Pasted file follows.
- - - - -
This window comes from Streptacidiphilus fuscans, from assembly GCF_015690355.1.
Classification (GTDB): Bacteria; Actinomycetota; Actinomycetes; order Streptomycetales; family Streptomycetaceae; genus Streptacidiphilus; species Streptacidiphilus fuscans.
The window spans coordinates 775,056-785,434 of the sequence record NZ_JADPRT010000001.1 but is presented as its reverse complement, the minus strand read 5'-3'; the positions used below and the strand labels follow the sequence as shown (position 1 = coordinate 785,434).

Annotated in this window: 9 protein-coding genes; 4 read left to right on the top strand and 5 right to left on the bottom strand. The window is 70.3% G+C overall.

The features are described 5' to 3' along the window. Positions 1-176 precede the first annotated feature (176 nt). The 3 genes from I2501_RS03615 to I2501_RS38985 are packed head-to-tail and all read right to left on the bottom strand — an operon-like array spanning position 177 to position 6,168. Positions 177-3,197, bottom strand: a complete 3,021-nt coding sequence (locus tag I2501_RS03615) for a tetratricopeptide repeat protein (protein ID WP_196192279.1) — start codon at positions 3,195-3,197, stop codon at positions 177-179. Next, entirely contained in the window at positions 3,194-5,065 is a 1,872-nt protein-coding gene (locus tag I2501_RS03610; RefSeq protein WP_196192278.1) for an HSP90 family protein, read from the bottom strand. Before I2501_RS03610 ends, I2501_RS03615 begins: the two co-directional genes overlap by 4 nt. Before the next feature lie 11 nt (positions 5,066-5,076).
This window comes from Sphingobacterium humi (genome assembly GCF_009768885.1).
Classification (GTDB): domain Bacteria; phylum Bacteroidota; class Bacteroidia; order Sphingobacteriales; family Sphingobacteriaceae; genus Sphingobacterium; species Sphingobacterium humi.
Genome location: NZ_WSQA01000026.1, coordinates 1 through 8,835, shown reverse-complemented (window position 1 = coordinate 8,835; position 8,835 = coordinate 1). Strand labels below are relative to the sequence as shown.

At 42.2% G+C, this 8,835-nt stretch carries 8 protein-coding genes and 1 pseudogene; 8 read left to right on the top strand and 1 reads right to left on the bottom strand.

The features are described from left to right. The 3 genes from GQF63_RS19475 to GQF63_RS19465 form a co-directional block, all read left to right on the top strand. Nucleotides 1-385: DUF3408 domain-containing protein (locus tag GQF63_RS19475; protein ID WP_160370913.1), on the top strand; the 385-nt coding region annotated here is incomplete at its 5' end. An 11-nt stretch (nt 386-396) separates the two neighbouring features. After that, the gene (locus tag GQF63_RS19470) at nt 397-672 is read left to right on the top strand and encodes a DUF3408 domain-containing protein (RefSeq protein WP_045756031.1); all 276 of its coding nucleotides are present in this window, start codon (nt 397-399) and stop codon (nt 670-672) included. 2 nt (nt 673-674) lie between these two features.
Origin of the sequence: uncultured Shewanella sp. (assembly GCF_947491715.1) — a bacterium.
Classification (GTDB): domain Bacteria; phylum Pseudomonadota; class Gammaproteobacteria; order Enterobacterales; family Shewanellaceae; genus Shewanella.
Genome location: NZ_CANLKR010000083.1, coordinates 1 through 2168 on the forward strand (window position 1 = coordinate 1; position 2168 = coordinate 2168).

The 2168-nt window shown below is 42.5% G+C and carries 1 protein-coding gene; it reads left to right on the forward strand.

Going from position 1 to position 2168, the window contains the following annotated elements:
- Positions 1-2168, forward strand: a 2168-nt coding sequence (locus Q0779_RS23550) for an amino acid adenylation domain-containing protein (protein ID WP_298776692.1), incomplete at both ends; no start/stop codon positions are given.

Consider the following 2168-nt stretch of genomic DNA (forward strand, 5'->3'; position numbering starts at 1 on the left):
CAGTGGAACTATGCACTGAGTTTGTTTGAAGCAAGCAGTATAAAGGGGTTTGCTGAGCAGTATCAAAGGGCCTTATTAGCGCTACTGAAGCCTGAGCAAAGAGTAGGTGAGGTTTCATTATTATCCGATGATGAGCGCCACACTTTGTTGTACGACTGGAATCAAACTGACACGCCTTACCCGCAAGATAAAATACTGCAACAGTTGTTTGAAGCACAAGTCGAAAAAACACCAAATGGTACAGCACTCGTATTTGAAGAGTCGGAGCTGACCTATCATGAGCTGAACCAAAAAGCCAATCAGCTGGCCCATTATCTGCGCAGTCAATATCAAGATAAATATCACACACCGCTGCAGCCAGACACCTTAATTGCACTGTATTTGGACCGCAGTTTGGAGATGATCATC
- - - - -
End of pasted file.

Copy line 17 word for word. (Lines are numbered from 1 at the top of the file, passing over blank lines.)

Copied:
Consider the following 2168-nt stretch of genomic DNA (forward strand, 5'->3'; position numbering starts at 1 on the left):